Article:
The shared reading model was developed by Holdaway (1979). It builds from the research that indicates that storybook reading is a critically important factor in young children’s reading development (Wells, 1986). The storybook reading done by parents in a home setting is particularly effective (Strickland & Taylor, 1989). However, in school, in most cases, a teacher reads to a group of children rather than to a single child. The shared reading model allows a group of children to experience many of the benefits that are part of storybook reading done for one or two children at home (Ferreiro & Teberosky, 1982; Schickendanz, 1978).

The shared reading model often uses oversized books (referred to as big books) with enlarged print and illustrations. As the teacher reads the book aloud, all of the children who are being read to can see and appreciate the print and illustrations.

Repeated Readings

In the shared reading model there are multiple readings of the books over several days. Throughout, children are actively involved in the reading (Yaden, 1988). The teacher may pause in the reading and ask for predictions as to what will happen next. Because many of the books include predictable text, the children often chime in with a word or phrase. Groups of children or individual children might volunteer or be invited to read parts of the story. Through repeated readings and the predictable text, children become familiar with word forms and begin to recognize words and phrases (Bridge, Winograd, & Haley, 1983; Pikulski & Kellner, 1992).

Purposes for Rereading

The repeated readings of the same story serve various purposes. The first reading is for enjoyment; the second may focus on building and extending comprehension of the selection; a third might focus attention on the interesting language and vocabulary; a fourth might focus on decoding, using the words in the selection as a starting point for teaching word identification skills (Yaden, 1989).

Benefits of Shared Reading:

  • Rich, authentic, interesting literature can be used, even in the earliest phases of a reading program, with children whose word-identification skills would not otherwise allow them access to this quality literature.
  • Each reading of a selection provides opportunities for the teacher to model reading for the children.
  • Opportunities for concept and language expansion exist that would not be possible if instruction relied only on selections that students could read independently.
  • Awareness of the functions of print, familiarity with language patterns, and word-recognition skills grow as children interact several times with the same selection.
  • Individual needs of students can be more adequately met. Accelerated readers are challenged by the interesting, natural language of selections. Because of the support offered by the teacher, students who are more slowly acquiring reading skills experience success.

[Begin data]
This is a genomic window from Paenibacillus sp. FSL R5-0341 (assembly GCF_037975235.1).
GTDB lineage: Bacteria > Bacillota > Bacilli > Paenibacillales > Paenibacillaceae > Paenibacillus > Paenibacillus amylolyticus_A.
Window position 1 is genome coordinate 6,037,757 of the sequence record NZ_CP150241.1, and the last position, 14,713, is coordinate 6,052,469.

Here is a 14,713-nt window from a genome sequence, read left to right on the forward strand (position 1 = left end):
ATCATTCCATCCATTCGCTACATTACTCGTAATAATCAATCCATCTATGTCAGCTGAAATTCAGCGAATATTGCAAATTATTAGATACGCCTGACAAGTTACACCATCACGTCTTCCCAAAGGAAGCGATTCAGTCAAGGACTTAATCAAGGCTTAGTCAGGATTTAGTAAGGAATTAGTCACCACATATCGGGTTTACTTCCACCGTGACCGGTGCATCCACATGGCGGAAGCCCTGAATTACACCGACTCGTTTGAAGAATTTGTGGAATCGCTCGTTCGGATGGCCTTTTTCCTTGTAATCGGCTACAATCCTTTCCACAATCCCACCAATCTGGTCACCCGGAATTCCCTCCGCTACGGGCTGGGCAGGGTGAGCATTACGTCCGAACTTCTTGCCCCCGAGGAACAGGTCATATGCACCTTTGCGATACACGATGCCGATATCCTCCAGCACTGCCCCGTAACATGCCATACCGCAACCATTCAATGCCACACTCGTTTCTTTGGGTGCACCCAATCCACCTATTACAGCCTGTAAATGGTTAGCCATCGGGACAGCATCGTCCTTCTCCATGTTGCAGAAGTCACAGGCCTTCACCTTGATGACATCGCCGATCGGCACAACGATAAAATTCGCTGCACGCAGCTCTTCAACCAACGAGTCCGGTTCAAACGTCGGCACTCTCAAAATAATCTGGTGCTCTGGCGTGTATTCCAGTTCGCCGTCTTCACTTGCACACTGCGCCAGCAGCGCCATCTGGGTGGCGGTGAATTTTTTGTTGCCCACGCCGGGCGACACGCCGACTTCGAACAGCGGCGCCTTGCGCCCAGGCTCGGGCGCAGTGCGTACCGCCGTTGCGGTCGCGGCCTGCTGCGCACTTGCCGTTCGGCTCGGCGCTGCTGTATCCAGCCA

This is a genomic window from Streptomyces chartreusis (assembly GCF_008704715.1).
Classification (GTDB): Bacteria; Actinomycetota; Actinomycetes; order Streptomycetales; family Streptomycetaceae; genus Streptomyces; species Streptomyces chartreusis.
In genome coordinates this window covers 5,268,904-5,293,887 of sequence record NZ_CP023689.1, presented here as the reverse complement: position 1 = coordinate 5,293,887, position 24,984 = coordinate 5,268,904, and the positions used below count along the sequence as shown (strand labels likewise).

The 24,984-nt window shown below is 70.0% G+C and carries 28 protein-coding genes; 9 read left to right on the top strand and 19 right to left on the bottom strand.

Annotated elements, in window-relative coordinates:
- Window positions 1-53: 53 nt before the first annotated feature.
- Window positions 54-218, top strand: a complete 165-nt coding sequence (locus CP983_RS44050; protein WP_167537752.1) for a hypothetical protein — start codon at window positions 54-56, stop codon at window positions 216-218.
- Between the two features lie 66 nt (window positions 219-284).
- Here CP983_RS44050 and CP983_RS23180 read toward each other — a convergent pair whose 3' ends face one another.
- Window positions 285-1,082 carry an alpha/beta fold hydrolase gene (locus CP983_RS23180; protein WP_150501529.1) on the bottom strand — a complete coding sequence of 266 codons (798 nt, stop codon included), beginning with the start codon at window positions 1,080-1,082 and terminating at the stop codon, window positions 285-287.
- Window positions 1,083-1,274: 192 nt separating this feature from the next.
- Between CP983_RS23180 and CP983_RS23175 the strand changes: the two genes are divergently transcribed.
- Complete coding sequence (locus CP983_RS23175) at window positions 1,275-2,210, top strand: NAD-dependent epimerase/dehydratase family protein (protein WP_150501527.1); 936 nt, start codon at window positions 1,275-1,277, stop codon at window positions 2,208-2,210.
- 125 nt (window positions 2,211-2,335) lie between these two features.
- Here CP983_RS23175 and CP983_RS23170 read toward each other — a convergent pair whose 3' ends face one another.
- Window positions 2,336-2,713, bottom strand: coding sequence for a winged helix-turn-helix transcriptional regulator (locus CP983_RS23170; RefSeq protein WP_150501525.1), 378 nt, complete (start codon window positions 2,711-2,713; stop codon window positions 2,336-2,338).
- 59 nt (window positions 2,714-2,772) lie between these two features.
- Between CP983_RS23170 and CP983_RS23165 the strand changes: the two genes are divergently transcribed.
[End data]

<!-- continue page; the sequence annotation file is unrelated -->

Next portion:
• Concepts, Strategies and Skills Needed to Become Effective Readers
  • Functions and Value of Print
  • Perhaps the most important concept that children need to develop is what is frequently referred to as the functions of print. When children understand this concept, they have begun to understand that printed language is related to oral language, that print is a form of communication, and that print and books are sources of enjoyment and information (Brown, 1991; Heath, 1982; Schicken- danz, 1978; Teale & Sulzby, 1989). Children who do not understand the functions and value of reading are unlikely to become successful readers.
  • Oral Language and Listening Skills
  • Oral language is the critical foundation upon which reading and writing build. Glazer (1989), Strickland (1991), and Teale and Sulzby (1989) have all discussed the critical importance of oral language as it relates to beginning reading and writing. Learning the meanings of thousands of words and developing an understanding of the way words are ordered to make sense (syntax) are extremely complex processes that take place in oral language development and transfer to reading and writing. Cognitive activities, such as understanding cause-and-effect relationships or chronological order, that are established through listening and communicated through speaking are the same cognitive processes used in reading.
  • All children who enter kindergarten have some foundation of oral language skills that can serve as a foundation for their reading and writing. Oral language skills can be expanded and further developed through listening activities, especially the reading aloud of stories, and eventually through reading experiences (Galda & Cullinan, 1991; Glazer, 1989).
  • There is a strong, significant relationship between listening comprehension and reading comprehension. Listening to stories is an excellent vehicle for expanding oral language patterns, for extending thinking skills, and for building vocabulary (Eller, Pappas, & Brown, 1988; Ellery, 1989; Leung & Pikulski, 1990).
  • Understandings About Language
  • To grow as readers and writers, young children must develop other understandings about language, often referred to as metalinguistic awareness. They must, for example, develop a concept of what a word is, both printed and spoken, and know how it is different from numbers, letters, sounds, and sentences. They must learn that print is read from left to right and from top to bottom (Downing, 1989; Yaden, 1989).
  • Learning Letter-Sound Associations